Plan Your Visit

A spectacular new eruption at the summit of Kīlauea volcano is drawing hundreds of visitors to Hawaiʻi Volcanoes National Park eager to see the billowing plume of gas and steam by day and the reflection of glowing lava deep within the crater after dark. Vantage points for viewing the new eruption include Wahinekapu (Steaming Bluff), Kīlauea Overlook, Keanakākoʻi, Waldron Ledge and other overlooks along Crater Rim Trail. Have a question? Park staff are available to answer questions at 808-985-6011.

The park remains open 24 hours a day, and the public is reminded to stay safe by following these precautions:

  • Volcanic eruptions can be hazardous and change at any time.
  • Stay on marked trails and overlooks, and avoid earth cracks and cliff edges. Do not enter closed areas.
  • Slow down and drive safely. Expect long waits for parking spaces at popular vantage points like Kīlauea Overlook.
  • Maintain social distance of six feet from others and wear a mask to reduce the spread of COVID-19. Even during the excitement of an eruption, the danger of COVID-19 remains the same.
  • Visiting at night? Bring a flashlight or headlamp to avoid injury.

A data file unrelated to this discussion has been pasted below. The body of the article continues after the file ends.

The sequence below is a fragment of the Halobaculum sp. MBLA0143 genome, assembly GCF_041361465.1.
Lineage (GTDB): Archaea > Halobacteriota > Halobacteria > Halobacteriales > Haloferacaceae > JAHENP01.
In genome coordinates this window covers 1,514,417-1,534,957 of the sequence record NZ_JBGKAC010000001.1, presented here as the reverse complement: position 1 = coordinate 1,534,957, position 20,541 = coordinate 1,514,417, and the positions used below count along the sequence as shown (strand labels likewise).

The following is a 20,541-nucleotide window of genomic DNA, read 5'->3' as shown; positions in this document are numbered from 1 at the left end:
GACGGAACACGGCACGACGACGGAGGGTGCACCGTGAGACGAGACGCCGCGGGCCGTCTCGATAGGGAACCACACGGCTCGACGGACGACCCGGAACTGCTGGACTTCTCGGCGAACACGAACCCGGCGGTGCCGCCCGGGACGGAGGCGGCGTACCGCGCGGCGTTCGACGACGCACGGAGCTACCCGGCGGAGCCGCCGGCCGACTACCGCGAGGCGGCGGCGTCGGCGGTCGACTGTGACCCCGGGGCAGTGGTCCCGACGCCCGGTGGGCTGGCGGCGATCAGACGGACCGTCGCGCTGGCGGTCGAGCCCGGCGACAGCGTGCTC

• At 4,000 feet (1,200 m) in elevation, the summit of Kīlauea can be chilly at any time. Bring a rain jacket, wear long pants and closed-toe shoes.
  • Hazardous volcanic gases are billowing out the crater and present a danger to everyone, especially people with heart or respiratory problems, infants, young children and pregnant women. For more information on air quality visit:
Can I see actual molten lava?
No. Given the depth of Halemaʻumaʻu crater, no molten lava is currently visible from publicly accessible areas. However, the plume and nighttime glow are visible from many areas of the park.
Cracks on the edge of an erupting volcanic caldera
NPS Photo/A. LaValle
Stay on trail!
This photo shows just a few of the reasons why it is critical to stay on trails and in designated overlooks if visiting the park to see the current eruption.

Sinkholes, earth cracks, and unstable cliff edges are not always visible, even in daylight. Stay out of closed areas. Some areas still remain unstable after the eruption of 2018, and seismic activity is always a possibility on an active volcano.
Web cam image of an erupting volcanic crater, with pooling lava in the bottom


Get a live look inside the park, courtesy of USGS Hawaiian Volcano Observatory

Scientist using a monitoring device atop the edge of a lava lake in a volcanic crater

What's Going On With the Volcanoes?

Get the latest update on volcanic activity.

Erupting volcanic crater glowing at night

2020 Summit Eruption

Photos and media from the eruption that began on December 20, 2020


Last updated: January 4, 2021

Contact the Park

Mailing Address:

P.O. Box 52
Hawaii National Park, HI 96718


(808) 985-6011

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